There are many reasons for a trust, but two that stand out for me include it allowing me to control the manner in which funds were distributed to protect against my husband's spendthrift ways. Also a trust is a private document where a will is public. The latter provides some protection from someone finding about inherited assets and targeting my husband.

Briefly what I did was to set up a trust fund for his benefit as a part of my will that will be administered by women in my family. These women include my mother, two aunts, and my niece. Without belaboring the details, the Women will have the responsibility of managing the trust and providing Dennis with income and financial supervision. He understands the financial supervision part and likes the idea. I think my husband would be very uncomfortable with receiving a large sum of money. The woman supervising the trust will receive a yearly fee from it for their efforts.

Trusts are complicated, so please do contact an attorney since this a legal issue and will have to handled accordingly. There may also be tax implications.

Not sure whether this will be useful but in our case all the property is under my name. Shortly after we were married we used an inter-spousal transfer to give me sole ownership of his car and a small property he had. When he inherited some property years later we did the same. Seems that this made things a little less complicated.

Setting up a trust for his benefit has taken care of financial things but I have lifestyle concerns I'm looking to solve, too. I put a lot of structure around things for Dennis and it's an important part of his life; I'm not sure how he'd react to that control suddenly going away. Perhaps he could go on with his routine but that's not a practical thinking since he regularly needs a strong hand to set him back on course. My aunts, both widows, are familiar with our lifestyle and I'm exploring their perhaps taking him in – you have to have a plan. Finally looking really long term, were Dennis to pass, what becomes of the trust? I don't want a potentially large sum of money going to my niece. So I'm looking for a legacy and am thinking of providing an endowment to the women's studies program of a local university.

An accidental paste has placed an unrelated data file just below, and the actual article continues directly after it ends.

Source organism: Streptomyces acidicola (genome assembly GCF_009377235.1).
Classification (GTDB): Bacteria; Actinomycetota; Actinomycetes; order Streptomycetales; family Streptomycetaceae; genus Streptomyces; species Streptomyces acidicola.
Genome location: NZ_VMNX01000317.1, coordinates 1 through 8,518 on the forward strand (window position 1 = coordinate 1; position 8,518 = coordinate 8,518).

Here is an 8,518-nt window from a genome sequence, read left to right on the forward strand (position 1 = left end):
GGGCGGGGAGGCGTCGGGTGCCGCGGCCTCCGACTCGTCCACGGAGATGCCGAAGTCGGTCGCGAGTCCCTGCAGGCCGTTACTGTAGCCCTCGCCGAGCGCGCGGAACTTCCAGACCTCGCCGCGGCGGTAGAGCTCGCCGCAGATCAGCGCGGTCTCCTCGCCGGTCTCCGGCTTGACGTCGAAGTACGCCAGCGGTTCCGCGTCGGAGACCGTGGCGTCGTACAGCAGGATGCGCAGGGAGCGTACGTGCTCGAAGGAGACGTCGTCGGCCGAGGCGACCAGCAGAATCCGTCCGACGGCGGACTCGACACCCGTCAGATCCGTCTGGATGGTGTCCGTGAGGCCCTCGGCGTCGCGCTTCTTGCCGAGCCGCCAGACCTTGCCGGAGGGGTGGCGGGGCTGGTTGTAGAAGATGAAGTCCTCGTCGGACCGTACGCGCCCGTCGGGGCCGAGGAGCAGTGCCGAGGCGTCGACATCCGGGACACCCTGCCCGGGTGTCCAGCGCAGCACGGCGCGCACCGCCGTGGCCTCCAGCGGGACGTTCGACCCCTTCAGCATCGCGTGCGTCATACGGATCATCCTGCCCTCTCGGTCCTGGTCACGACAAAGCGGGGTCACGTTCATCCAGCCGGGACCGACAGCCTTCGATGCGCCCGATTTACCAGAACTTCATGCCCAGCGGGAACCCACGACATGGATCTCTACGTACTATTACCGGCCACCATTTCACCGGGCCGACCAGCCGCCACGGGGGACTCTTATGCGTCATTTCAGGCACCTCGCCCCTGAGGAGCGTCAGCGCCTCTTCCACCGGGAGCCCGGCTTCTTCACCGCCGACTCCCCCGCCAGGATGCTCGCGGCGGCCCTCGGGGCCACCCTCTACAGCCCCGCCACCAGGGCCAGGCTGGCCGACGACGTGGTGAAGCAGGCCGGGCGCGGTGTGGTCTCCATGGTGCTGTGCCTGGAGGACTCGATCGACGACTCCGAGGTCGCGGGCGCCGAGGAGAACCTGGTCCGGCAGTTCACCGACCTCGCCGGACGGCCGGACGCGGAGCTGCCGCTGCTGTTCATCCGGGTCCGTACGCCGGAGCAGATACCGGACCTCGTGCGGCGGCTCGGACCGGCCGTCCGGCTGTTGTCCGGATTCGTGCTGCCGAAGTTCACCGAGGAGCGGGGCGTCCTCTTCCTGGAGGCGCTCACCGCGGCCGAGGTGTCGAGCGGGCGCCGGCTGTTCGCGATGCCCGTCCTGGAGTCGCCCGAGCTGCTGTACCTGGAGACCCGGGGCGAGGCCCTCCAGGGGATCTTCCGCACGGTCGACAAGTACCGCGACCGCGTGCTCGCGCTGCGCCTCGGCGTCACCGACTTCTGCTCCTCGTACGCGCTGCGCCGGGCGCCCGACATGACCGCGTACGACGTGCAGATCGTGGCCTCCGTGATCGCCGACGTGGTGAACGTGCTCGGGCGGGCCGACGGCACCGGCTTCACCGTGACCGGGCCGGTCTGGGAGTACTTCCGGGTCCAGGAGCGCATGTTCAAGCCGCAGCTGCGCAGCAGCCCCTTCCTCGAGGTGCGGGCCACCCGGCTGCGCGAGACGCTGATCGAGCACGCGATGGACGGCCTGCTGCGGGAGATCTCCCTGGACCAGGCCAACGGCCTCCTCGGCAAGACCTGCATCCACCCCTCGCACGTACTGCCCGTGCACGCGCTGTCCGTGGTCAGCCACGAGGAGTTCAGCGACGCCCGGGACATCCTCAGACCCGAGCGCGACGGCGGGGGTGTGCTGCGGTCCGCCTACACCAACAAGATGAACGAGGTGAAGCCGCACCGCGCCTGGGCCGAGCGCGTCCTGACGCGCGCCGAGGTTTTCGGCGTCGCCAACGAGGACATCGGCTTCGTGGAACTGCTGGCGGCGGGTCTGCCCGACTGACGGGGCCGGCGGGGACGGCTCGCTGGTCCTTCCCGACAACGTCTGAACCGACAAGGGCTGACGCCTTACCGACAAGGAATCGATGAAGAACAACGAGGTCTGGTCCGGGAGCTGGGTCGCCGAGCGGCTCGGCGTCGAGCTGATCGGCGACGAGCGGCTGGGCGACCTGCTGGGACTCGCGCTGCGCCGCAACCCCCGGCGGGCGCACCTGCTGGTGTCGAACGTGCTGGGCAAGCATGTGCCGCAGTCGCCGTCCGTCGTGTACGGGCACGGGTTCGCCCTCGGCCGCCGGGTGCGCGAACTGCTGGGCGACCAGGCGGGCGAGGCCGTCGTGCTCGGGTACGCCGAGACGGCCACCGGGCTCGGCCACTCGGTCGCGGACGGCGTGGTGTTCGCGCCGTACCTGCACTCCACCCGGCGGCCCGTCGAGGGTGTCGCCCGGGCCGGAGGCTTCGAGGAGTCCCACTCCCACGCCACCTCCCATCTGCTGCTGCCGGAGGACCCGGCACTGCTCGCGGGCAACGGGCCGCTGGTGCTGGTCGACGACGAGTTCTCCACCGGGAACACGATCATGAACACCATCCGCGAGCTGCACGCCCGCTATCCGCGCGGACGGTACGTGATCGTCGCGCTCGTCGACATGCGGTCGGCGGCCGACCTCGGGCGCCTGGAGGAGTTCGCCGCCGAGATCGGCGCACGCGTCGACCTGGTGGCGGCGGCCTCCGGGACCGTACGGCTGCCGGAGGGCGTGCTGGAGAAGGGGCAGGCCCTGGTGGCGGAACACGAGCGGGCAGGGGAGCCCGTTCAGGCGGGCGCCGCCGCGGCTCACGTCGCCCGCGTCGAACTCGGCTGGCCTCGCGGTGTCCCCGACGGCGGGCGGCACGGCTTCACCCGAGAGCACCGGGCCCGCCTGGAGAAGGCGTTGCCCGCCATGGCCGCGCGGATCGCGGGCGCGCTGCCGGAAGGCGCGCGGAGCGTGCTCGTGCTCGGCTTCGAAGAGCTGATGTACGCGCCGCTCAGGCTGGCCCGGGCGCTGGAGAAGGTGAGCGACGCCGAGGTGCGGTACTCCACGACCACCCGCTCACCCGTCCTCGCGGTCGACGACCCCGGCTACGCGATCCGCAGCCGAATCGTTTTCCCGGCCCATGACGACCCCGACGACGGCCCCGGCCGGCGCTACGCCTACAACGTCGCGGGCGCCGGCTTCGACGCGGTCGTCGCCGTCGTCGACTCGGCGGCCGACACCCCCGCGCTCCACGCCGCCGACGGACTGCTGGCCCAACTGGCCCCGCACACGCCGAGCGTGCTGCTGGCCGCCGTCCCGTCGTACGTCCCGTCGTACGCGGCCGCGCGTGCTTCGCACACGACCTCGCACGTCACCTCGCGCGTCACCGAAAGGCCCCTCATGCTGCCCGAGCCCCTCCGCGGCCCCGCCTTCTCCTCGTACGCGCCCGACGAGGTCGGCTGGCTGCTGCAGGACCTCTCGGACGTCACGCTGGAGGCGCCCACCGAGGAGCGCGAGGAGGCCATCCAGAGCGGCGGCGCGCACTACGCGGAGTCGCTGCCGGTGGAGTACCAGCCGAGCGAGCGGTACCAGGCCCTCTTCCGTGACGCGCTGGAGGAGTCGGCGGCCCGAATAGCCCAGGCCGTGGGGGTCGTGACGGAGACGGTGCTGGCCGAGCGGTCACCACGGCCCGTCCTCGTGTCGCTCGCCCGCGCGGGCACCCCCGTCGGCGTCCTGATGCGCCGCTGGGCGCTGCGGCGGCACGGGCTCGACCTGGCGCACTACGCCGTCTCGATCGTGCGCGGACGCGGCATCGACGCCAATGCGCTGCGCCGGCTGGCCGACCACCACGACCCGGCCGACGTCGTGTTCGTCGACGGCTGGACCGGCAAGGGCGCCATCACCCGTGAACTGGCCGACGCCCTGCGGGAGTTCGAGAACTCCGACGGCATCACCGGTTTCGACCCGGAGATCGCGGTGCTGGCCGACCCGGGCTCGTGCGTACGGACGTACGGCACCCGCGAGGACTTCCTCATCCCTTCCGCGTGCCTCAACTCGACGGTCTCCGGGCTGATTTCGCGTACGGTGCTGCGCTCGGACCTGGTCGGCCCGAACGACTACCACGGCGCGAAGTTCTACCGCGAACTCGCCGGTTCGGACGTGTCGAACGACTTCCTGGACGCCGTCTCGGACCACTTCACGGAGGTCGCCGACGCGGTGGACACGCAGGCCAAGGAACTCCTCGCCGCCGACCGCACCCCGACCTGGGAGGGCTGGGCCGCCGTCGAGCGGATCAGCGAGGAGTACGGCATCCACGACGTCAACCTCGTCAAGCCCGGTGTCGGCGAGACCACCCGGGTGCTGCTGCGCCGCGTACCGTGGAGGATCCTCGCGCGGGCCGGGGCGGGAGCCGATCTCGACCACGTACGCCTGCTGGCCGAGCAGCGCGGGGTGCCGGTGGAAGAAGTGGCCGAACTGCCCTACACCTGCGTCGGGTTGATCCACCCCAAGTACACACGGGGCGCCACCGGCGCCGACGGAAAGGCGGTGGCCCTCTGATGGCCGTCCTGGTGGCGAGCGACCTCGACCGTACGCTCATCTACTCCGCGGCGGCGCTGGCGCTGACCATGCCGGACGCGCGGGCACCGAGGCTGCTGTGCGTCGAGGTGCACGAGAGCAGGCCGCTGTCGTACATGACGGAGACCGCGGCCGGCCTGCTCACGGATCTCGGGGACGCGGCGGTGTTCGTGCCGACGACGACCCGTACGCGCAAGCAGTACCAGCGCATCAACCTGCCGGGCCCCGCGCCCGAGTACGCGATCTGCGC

Hope this helps!


tony said...

Ms Nancy, If i may comment? Your plan makes a lot of sense. However, with your Mother and Aunts as three of the four trustees, chances are they will pre-decease you, leaving your neice as sole trustee. This may be perfectly acceptable, but risky. Maybe one or two younger, professional women that you and she know and respect, and who are aware of your special relationship with dennis, should be something to consider?

Mark Remond said...

dennis responds to tony's comment above:

You have made erroneous assumptions regarding the age of Nancy's Aunts.


tony said...

Oops, my apologies.

Anonymous said...

Alex, try the Wayback Machine at

Alex said...

Fantastic! Thanks anonymous!
Who else likes this story?

I think we should all copy paste it and keep a personal copy. As long as you are not selling it I don't think there would be a problem with just copy pasting it for yourself if it's being shown online for free anyway.

Alex said...

I'm thinking December is kind of a month when people blog less, shop more, and kind of ponder about the past, the future and find themselves in traffic jams more often.
However, I'd like to ask a question for y'all. Being it the holiday season (for those who celebrate something), how would this season look in a totally Matriarchal world?

Kathy said...

I enjoyed reading the post as well as the comments.

In the real world it takes a great deal of courage for a man to surrender his financial freedom to another person. Once again, there are women who are more than willing to take advantage of these men. In the real world women are not always the perfect angels they are made out to be on the blogs.

For the moment I would like to give Alex an answer to his question. In a matriarchal world men would have less time to watch sports, and even less time to play on the computer. Many of the blogs would disappear because men would have little time to write them or read them.

In more of a matriarchal world a man's place may be in the home, but it is doing house work and chores for mistress rather than playing.

In a femdom community men have less time to play. They are often busy with less glamorous activities such as child care.
Everyone who reads Femdom 101 wants to know about my son-in-law.
A typical evening for the submissive man in a femdom relationship often involves child care and changing diapers. Not very much fun, but a needed service for mistress.

In a real matriarchal world a man may take an afternoon off to take his wife's mother to the doctor.
Again, not very much fun, but the type of assistance a busy female executive may require.

What I could caution Alex, or any man contemplating a true femdom relationship is that the giving up of one's freedom is a big step.

Love, Kathy

Anonymous said...